The giants of Asia – Indonesia, China, and India – raise many opportunities and challenges for insolvency practitioners. Baker McKenzie’s own Andi Kadir spoke this morning about some of the solutions to those problems, showcasing his significant experience with insolvency reforms and opportunities in Indonesia.

Andi highlighted the benefits of the Penundaan Kewajiban Pembayaran Utang regime as a restructuring tool in Indonesia. A PKPU is a debtor in possession mechanism, somewhat like a blend of a US Chapter 11 administration with aspects of the insolvency laws of the Netherlands.

Andi noted:

  • PKPUs have proved popular since their introduction in Indonesia, with a significant uptake in their use across 2016. In an Indonesian context, the debtor in possession format has significant attraction due the prevalence of family controlled businesses. The process leaves the owners of the business with some control over any restructuring and therefore more willing to engage with the process.
  • The decision to appoint is made promptly by a Court at the request of either the company or a creditor. It gives the parties 270 days to reach an agreement on the future of the company, failing which it automatically enters bankruptcy. It has proved a very effective mechanism to address insolvency issues and restricting proposals for larger companies. By comparison, formal enforcement processes which involve the Courts can often take years to reach resolution, and foreign Court processes (e.g. Chapter 11) are of limited utility as any judgement by a foreign court will typically not be enforceable in Indonesia.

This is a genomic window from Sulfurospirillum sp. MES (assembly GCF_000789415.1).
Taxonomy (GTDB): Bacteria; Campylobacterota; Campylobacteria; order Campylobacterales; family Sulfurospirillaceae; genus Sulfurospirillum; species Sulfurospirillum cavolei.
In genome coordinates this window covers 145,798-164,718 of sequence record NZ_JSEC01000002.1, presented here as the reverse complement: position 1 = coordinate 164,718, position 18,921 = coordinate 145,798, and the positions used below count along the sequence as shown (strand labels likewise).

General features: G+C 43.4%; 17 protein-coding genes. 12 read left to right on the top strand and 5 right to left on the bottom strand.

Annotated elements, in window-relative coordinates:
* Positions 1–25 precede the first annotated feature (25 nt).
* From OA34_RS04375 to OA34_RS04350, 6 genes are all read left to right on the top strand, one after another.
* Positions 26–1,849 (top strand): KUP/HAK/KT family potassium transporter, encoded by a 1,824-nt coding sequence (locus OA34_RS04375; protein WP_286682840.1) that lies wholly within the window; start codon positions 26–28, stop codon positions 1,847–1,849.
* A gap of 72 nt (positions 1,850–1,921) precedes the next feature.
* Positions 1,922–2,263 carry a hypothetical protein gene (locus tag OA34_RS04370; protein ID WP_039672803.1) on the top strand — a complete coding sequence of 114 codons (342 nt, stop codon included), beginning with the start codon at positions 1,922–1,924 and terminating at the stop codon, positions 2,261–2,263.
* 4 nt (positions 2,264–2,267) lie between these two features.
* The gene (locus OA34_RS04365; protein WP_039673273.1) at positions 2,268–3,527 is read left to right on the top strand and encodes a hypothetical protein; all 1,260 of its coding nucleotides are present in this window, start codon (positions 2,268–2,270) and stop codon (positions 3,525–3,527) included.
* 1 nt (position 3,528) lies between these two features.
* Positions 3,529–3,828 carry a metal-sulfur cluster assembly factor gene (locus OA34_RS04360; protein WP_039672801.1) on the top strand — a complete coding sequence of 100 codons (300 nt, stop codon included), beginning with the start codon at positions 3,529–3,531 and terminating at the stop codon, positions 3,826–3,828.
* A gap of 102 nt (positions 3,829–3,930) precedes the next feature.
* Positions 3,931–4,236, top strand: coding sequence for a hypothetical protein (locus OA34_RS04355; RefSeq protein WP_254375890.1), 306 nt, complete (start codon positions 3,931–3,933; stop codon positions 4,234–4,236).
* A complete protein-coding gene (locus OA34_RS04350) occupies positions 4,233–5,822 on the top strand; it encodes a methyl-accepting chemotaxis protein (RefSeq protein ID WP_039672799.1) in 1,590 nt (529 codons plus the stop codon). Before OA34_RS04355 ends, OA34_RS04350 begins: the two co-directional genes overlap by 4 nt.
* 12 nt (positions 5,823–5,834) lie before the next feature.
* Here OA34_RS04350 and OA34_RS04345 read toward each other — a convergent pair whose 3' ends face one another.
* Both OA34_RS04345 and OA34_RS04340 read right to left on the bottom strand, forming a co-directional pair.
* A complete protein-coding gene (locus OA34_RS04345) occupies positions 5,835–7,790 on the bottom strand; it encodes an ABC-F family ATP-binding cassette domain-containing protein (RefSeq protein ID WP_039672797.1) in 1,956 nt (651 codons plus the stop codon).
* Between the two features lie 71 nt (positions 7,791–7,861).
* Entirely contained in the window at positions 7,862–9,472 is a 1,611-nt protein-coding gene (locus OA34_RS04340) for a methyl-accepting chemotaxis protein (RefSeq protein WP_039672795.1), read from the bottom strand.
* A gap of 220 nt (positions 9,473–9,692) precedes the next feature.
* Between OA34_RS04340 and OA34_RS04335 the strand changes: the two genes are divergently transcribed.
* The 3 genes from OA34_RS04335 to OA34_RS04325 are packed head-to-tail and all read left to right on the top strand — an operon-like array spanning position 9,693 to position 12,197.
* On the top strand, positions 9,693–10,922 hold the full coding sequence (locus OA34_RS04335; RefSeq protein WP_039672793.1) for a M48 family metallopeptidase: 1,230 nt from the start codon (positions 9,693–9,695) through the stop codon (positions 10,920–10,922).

• The PKPU process also provides a framework for foreign investors to deal with creditors of the company who may not be willing to cooperate in an informal restructure.
  • Significant steps are being undertaken to address concerns regarding the speed and integrity of the Indonesia courts. Andi noted that judges dealing with insolvency matters are now required to receive specific training in insolvency issues before hearing a case, there is greater oversight of judges through the Judicial Commission, and there is now greater transparency in the public sphere of the reasons and decisions of judges.

The panel also discussed a number of other points:

  • Warren Hogan, (Principal Adviser, Treasury, Australian Commonwealth Government) highlighted the significance of the economies of Indonesia, China and India having reached the position of middle income economies, now facing the challenge of attempting to move to high income economies.
  • The panel noted the significant challenges facing China in managing bad debt. The total of non performing loans aggregated with “special mention” loans is currently approximately 5.5% of all current loans. Problems of shadow banking, and a lack of transparency in reporting of actual non performing loans were also highlighted. The initiatives in China to address some of the challenges by launching an information website for bankrupt enterprises and setting up bankruptcy courts are covered in our recent update: http://www.bakermckenzie.com/en/insight/publications/2016/10/prc-launches-information-website/
  • The panel also noted the challenges of India’s new Insolvency and Bankruptcy Code, and its recent demonetarisation initiative. You can find out more about the Code here: http://restructuring.bakermckenzie.com/2017/01/18/india-indias-new-comprehensive-insolvency-and-bankruptcy-code/

The challenges discussed by the panellists highlighted the need for legal advisers with real industry experience in those jurisdictions.